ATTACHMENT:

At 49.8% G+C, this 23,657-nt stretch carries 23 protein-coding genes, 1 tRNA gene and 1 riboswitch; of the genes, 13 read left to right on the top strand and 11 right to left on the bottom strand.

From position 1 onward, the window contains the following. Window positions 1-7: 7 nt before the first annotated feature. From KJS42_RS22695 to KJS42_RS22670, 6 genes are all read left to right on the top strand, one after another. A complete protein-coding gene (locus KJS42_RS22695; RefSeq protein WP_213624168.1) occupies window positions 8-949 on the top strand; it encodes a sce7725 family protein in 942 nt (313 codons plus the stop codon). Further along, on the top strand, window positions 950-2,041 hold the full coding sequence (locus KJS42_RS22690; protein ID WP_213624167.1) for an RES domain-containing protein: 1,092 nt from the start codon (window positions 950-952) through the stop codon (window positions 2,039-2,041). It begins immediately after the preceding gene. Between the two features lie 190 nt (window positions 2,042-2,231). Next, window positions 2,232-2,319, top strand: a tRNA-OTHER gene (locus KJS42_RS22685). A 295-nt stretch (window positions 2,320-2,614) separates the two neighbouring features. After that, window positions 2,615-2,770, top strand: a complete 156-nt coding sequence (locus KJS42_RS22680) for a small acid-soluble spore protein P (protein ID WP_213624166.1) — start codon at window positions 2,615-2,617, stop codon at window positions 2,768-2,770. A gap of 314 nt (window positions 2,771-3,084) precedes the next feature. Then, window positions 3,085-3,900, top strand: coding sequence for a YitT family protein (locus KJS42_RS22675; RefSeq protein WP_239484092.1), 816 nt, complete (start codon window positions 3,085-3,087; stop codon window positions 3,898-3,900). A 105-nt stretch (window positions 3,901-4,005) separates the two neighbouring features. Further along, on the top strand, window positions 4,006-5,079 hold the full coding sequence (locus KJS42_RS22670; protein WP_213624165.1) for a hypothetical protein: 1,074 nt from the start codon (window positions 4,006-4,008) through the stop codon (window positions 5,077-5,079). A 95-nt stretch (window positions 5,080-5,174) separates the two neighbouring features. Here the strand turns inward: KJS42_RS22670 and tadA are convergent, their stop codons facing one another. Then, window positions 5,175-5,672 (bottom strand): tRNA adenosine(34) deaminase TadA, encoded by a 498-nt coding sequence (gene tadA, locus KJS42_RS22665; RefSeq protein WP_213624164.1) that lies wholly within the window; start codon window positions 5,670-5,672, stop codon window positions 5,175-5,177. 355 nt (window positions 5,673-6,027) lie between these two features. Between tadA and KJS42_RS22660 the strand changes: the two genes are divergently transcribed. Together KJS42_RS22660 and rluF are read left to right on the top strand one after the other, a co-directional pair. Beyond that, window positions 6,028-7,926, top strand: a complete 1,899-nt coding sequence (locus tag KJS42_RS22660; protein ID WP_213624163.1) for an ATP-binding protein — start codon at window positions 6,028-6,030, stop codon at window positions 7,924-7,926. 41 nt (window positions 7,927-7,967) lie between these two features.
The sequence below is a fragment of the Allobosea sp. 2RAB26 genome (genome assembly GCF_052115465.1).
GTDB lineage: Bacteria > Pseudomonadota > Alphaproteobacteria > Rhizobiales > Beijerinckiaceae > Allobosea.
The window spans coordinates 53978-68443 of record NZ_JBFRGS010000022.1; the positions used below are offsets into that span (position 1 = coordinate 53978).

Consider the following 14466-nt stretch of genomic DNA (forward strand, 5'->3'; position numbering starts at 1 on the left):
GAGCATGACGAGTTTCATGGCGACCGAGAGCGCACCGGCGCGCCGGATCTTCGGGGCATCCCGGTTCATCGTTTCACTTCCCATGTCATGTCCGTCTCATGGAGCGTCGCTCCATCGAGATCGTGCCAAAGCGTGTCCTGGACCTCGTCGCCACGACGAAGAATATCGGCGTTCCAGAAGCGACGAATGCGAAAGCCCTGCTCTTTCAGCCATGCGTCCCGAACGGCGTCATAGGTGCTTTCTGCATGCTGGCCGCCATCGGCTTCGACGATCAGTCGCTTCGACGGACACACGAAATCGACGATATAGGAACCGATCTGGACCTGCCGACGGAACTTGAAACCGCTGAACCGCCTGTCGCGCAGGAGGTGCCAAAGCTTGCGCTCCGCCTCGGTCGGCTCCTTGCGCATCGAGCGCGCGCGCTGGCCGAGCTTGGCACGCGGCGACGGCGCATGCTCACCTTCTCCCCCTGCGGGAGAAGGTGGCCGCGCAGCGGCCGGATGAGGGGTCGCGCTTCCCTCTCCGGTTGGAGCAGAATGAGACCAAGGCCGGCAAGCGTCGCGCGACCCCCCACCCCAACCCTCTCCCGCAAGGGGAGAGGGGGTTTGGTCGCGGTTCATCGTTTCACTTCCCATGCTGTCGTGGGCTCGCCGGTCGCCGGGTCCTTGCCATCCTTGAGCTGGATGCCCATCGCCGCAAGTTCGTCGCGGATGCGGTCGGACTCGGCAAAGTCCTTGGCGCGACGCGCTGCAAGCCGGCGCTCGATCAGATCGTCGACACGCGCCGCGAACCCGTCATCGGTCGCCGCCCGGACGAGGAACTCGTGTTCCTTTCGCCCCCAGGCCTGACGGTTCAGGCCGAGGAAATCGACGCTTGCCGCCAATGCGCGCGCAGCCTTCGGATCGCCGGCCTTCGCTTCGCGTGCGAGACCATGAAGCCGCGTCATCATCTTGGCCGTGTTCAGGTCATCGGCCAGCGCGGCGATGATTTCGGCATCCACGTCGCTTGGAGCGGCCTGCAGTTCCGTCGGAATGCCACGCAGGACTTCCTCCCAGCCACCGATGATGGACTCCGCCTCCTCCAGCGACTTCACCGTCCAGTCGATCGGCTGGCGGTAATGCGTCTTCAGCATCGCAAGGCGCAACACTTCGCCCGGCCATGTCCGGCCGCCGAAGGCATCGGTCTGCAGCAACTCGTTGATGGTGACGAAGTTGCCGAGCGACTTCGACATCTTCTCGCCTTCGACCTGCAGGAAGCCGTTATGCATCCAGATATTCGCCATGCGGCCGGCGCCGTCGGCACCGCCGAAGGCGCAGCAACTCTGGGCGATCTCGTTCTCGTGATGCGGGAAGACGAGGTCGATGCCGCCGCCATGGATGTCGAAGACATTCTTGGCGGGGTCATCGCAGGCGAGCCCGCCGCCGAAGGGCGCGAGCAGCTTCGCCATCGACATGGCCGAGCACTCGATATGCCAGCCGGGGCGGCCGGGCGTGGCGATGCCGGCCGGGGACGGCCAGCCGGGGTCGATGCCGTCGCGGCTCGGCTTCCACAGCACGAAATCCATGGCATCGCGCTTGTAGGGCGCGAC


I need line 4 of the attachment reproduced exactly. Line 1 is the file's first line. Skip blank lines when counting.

GTDB lineage: Bacteria > Pseudomonadota > Alphaproteobacteria > Rhizobiales > Beijerinckiaceae > Allobosea.